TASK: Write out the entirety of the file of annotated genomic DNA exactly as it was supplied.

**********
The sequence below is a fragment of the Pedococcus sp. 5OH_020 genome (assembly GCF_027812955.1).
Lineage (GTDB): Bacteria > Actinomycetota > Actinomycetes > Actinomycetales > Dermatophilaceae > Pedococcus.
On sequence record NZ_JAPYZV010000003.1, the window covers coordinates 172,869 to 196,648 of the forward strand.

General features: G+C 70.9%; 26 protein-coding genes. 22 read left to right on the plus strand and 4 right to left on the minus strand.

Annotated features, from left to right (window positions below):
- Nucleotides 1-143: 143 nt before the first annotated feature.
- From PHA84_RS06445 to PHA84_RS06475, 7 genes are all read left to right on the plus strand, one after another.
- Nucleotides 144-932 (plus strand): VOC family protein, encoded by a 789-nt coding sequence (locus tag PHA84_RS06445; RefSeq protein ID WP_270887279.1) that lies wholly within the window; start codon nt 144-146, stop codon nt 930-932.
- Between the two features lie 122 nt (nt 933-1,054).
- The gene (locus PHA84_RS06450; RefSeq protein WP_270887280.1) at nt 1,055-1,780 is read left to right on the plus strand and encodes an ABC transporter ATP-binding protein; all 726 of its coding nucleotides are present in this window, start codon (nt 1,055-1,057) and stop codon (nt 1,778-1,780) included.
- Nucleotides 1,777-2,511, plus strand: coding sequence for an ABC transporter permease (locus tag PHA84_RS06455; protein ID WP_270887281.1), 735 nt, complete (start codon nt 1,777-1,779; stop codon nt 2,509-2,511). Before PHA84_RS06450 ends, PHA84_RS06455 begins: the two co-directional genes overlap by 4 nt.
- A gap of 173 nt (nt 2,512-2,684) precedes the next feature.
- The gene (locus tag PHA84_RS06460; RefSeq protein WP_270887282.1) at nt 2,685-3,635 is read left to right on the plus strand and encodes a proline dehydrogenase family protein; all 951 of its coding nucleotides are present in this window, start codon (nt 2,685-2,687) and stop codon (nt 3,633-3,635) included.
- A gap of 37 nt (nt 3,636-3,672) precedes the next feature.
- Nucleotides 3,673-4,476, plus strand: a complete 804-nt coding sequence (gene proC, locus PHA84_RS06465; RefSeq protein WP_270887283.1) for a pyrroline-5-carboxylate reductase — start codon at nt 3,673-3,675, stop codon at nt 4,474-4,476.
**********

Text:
The sequence below is a fragment of the Pedococcus sp. 5OH_020 genome (assembly GCF_027812955.1).
Lineage (GTDB): Bacteria > Actinomycetota > Actinomycetes > Actinomycetales > Dermatophilaceae > Pedococcus.
On sequence record NZ_JAPYZV010000003.1, the window covers coordinates 172,869 to 196,648 of the forward strand.

General features: G+C 70.9%; 26 protein-coding genes. 22 read left to right on the plus strand and 4 right to left on the minus strand.

Annotated features, from left to right (window positions below):
- Nucleotides 1-143: 143 nt before the first annotated feature.
- From PHA84_RS06445 to PHA84_RS06475, 7 genes are all read left to right on the plus strand, one after another.
- Nucleotides 144-932 (plus strand): VOC family protein, encoded by a 789-nt coding sequence (locus tag PHA84_RS06445; RefSeq protein ID WP_270887279.1) that lies wholly within the window; start codon nt 144-146, stop codon nt 930-932.
- Between the two features lie 122 nt (nt 933-1,054).
- The gene (locus PHA84_RS06450; RefSeq protein WP_270887280.1) at nt 1,055-1,780 is read left to right on the plus strand and encodes an ABC transporter ATP-binding protein; all 726 of its coding nucleotides are present in this window, start codon (nt 1,055-1,057) and stop codon (nt 1,778-1,780) included.
- Nucleotides 1,777-2,511, plus strand: coding sequence for an ABC transporter permease (locus tag PHA84_RS06455; protein ID WP_270887281.1), 735 nt, complete (start codon nt 1,777-1,779; stop codon nt 2,509-2,511). Before PHA84_RS06450 ends, PHA84_RS06455 begins: the two co-directional genes overlap by 4 nt.
- A gap of 173 nt (nt 2,512-2,684) precedes the next feature.
- The gene (locus tag PHA84_RS06460; RefSeq protein WP_270887282.1) at nt 2,685-3,635 is read left to right on the plus strand and encodes a proline dehydrogenase family protein; all 951 of its coding nucleotides are present in this window, start codon (nt 2,685-2,687) and stop codon (nt 3,633-3,635) included.
- A gap of 37 nt (nt 3,636-3,672) precedes the next feature.
- Nucleotides 3,673-4,476, plus strand: a complete 804-nt coding sequence (gene proC, locus PHA84_RS06465; RefSeq protein WP_270887283.1) for a pyrroline-5-carboxylate reductase — start codon at nt 3,673-3,675, stop codon at nt 4,474-4,476.